Space: Disappearing planets
by Leslie J Sage
Just over a year ago, Dr Michel Mayor and Dr Didier Queloz of the Geneva Observatory in Switzerland announced the possible discovery of the first planet around a Sun-like star called 51 Pegasi. The evidence was based on observations showing that the star was wobbling systematically in space, in just the way that it should if it were orbited by a large planet about half the mass of Jupiter, by far the largest planet in our own Solar System.
In our own Solar System, giant planets such as Jupiter and Saturn orbit at distances relatively far away from the Sun. Hence the next surprise about the planet around 51 Pegasi: although a Jupiter-like planet, it appeared to be closer to 51 Pegasi than tiny Mercury is to our Sun. Everything astronomers believed they understood about the formation of stars and planets said that no planet should be that close to its star, especially not a 'gas-giant' planet similar to Jupiter. But there it was, zooming around 51 Pegasi once every four and a quarter days. Or so it seemed.
Over the past year, seven other planets have been detected, many of them orbiting surprisingly close to their parent stars. Three of these planets have 'years', known as orbital periods to astronomers, that are only about four days long, and one has a period of about two weeks. By comparison, Jupiter's period -- it's 'year' -- is about twelve Earth-years long.
Now, Dr David Gray, of the University of Western Ontario, Canada, reports in the 27 February 1997 issue of the science magazine Nature that all is not as it seems with 51 Pegasi. In fact, he has found that the star is pulsating in just the way needed to mimic the signature of a planet in orbit around the star. This is a new and unexpected type of oscillation, which is why Drs Mayor and Queloz discounted that explanation for their results, but their equipment did not have the ability to measure the subtle variations that Dr Gray has found.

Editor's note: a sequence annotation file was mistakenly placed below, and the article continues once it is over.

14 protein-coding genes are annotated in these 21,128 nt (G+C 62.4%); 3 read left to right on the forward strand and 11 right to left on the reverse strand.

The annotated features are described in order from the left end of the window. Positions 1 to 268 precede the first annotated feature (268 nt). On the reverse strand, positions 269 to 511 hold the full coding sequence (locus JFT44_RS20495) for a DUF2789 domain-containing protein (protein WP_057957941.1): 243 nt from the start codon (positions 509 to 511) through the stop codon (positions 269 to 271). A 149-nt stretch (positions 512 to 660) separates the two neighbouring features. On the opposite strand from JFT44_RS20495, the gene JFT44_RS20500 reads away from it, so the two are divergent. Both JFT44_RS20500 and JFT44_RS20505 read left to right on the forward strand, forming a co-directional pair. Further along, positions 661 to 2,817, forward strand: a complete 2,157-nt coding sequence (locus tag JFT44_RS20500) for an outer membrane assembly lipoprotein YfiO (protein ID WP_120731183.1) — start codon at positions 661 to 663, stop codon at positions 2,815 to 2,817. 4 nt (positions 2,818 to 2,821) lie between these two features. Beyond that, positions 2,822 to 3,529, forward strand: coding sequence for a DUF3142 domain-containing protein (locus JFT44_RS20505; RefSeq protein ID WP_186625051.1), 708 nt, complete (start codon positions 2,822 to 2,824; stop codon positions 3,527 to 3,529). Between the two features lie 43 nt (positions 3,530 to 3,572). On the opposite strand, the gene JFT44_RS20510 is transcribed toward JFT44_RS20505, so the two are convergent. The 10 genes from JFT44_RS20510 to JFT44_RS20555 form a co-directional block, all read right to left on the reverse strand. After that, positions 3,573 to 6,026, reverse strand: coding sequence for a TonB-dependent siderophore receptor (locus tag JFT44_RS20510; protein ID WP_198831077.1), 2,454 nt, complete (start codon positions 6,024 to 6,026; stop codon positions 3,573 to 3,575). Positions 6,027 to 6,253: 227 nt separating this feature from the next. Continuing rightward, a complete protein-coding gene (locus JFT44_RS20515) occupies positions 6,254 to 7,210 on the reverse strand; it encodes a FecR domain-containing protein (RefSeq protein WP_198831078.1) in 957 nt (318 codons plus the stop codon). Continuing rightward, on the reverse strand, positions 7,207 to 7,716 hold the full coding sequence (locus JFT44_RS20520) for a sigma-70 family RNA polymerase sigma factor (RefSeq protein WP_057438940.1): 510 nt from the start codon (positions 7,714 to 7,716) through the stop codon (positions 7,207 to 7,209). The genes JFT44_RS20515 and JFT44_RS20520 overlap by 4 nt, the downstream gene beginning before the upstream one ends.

A number of research groups have been searching for extra-solar planets, mainly looking for systematic shifts in the spectral lines in the atmospheres of stars like the Sun. Although we commonly speak of planets orbiting the Sun or a star, they actually orbit a common point, called the centre of mass. The centre of mass of the Sun-Jupiter system is just above the surface of the Sun, so the Sun doesn't move very much as Jupiter goes around it. (The other planets have much smaller effects on the motion of the Sun, and can for all practical purposes be ignored.) The larger the planet, or the closer it is to a star, the more quickly the star will move.
This motion is reflected in the positions of characteristic 'lines' in the spectrum of light from a star, which arise from elements such as iron, calcium and sodium, in the gas above the star's surface. The spectral lines are all shifted from their 'rest positions' in one direction as the star comes towards us ('blueshift'), and in the opposite direction as the star goes away from us ('redshift'). The size of the shift, combined with a measurement of the period of the orbit, tells astronomers how massive the planet is, and how far it is from the star.
This line-shifting is a manifestation of the Doppler effect. The usual example of the ambulance siren is still the best way of explaining the phenomenon: imagine you are standing at the kerb while an ambulance rushes past you on the street, siren wailing. The pitch of the siren sounds higher as the ambulance approaches you than when it recedes into the distance. As with ambulance sirens, so with the spectra of light from stars as they wobble around the centre of mass of the star-planet system, alternately approaching and receding from the Earth with each rotation.